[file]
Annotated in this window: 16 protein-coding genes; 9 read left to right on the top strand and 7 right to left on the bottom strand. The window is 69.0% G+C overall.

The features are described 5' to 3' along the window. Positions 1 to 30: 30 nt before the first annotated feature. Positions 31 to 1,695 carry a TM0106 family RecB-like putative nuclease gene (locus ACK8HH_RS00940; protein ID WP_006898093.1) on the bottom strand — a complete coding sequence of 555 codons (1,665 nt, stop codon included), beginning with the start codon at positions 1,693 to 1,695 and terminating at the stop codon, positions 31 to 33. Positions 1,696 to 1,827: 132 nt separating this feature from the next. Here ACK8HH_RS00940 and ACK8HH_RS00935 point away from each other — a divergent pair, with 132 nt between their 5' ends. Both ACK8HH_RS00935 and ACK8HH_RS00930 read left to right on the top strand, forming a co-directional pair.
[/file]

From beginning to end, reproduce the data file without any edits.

Annotated in this window: 16 protein-coding genes; 9 read left to right on the top strand and 7 right to left on the bottom strand. The window is 69.0% G+C overall.

The features are described 5' to 3' along the window. Positions 1 to 30: 30 nt before the first annotated feature. Positions 31 to 1,695 carry a TM0106 family RecB-like putative nuclease gene (locus ACK8HH_RS00940; protein ID WP_006898093.1) on the bottom strand — a complete coding sequence of 555 codons (1,665 nt, stop codon included), beginning with the start codon at positions 1,693 to 1,695 and terminating at the stop codon, positions 31 to 33. Positions 1,696 to 1,827: 132 nt separating this feature from the next. Here ACK8HH_RS00940 and ACK8HH_RS00935 point away from each other — a divergent pair, with 132 nt between their 5' ends. Both ACK8HH_RS00935 and ACK8HH_RS00930 read left to right on the top strand, forming a co-directional pair.